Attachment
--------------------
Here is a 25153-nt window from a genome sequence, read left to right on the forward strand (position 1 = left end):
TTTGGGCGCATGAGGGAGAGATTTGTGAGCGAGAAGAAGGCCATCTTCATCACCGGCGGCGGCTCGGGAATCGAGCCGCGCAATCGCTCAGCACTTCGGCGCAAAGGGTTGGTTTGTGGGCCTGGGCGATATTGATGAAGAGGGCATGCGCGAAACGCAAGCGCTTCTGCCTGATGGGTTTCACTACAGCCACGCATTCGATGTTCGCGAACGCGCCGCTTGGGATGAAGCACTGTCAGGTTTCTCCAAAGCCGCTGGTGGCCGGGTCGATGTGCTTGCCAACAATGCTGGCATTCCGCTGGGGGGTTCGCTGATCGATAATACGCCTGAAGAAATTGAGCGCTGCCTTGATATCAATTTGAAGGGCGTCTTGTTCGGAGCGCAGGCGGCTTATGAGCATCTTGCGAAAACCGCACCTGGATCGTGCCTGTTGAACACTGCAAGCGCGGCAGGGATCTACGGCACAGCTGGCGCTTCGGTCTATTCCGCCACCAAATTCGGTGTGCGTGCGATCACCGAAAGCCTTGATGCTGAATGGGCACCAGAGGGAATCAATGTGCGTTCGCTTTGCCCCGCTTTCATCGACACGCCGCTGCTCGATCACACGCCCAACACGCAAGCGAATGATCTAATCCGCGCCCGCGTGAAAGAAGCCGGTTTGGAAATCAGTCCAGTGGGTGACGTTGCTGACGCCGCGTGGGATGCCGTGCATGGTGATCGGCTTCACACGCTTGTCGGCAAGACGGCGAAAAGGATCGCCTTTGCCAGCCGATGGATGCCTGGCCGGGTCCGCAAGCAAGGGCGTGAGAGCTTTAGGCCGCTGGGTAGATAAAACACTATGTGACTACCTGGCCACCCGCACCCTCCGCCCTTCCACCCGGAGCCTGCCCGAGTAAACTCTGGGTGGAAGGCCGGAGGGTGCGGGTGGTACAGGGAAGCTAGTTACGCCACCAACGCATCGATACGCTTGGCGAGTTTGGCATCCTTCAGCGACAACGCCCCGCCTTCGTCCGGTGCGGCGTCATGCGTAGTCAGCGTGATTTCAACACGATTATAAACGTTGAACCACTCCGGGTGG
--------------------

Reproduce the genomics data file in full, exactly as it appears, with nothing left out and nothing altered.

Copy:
Here is a 25153-nt window from a genome sequence, read left to right on the forward strand (position 1 = left end):
TTTGGGCGCATGAGGGAGAGATTTGTGAGCGAGAAGAAGGCCATCTTCATCACCGGCGGCGGCTCGGGAATCGAGCCGCGCAATCGCTCAGCACTTCGGCGCAAAGGGTTGGTTTGTGGGCCTGGGCGATATTGATGAAGAGGGCATGCGCGAAACGCAAGCGCTTCTGCCTGATGGGTTTCACTACAGCCACGCATTCGATGTTCGCGAACGCGCCGCTTGGGATGAAGCACTGTCAGGTTTCTCCAAAGCCGCTGGTGGCCGGGTCGATGTGCTTGCCAACAATGCTGGCATTCCGCTGGGGGGTTCGCTGATCGATAATACGCCTGAAGAAATTGAGCGCTGCCTTGATATCAATTTGAAGGGCGTCTTGTTCGGAGCGCAGGCGGCTTATGAGCATCTTGCGAAAACCGCACCTGGATCGTGCCTGTTGAACACTGCAAGCGCGGCAGGGATCTACGGCACAGCTGGCGCTTCGGTCTATTCCGCCACCAAATTCGGTGTGCGTGCGATCACCGAAAGCCTTGATGCTGAATGGGCACCAGAGGGAATCAATGTGCGTTCGCTTTGCCCCGCTTTCATCGACACGCCGCTGCTCGATCACACGCCCAACACGCAAGCGAATGATCTAATCCGCGCCCGCGTGAAAGAAGCCGGTTTGGAAATCAGTCCAGTGGGTGACGTTGCTGACGCCGCGTGGGATGCCGTGCATGGTGATCGGCTTCACACGCTTGTCGGCAAGACGGCGAAAAGGATCGCCTTTGCCAGCCGATGGATGCCTGGCCGGGTCCGCAAGCAAGGGCGTGAGAGCTTTAGGCCGCTGGGTAGATAAAACACTATGTGACTACCTGGCCACCCGCACCCTCCGCCCTTCCACCCGGAGCCTGCCCGAGTAAACTCTGGGTGGAAGGCCGGAGGGTGCGGGTGGTACAGGGAAGCTAGTTACGCCACCAACGCATCGATACGCTTGGCGAGTTTGGCATCCTTCAGCGACAACGCCCCGCCTTCGTCCGGTGCGGCGTCATGCGTAGTCAGCGTGATTTCAACACGATTATAAACGTTGAACCACTCCGGGTGG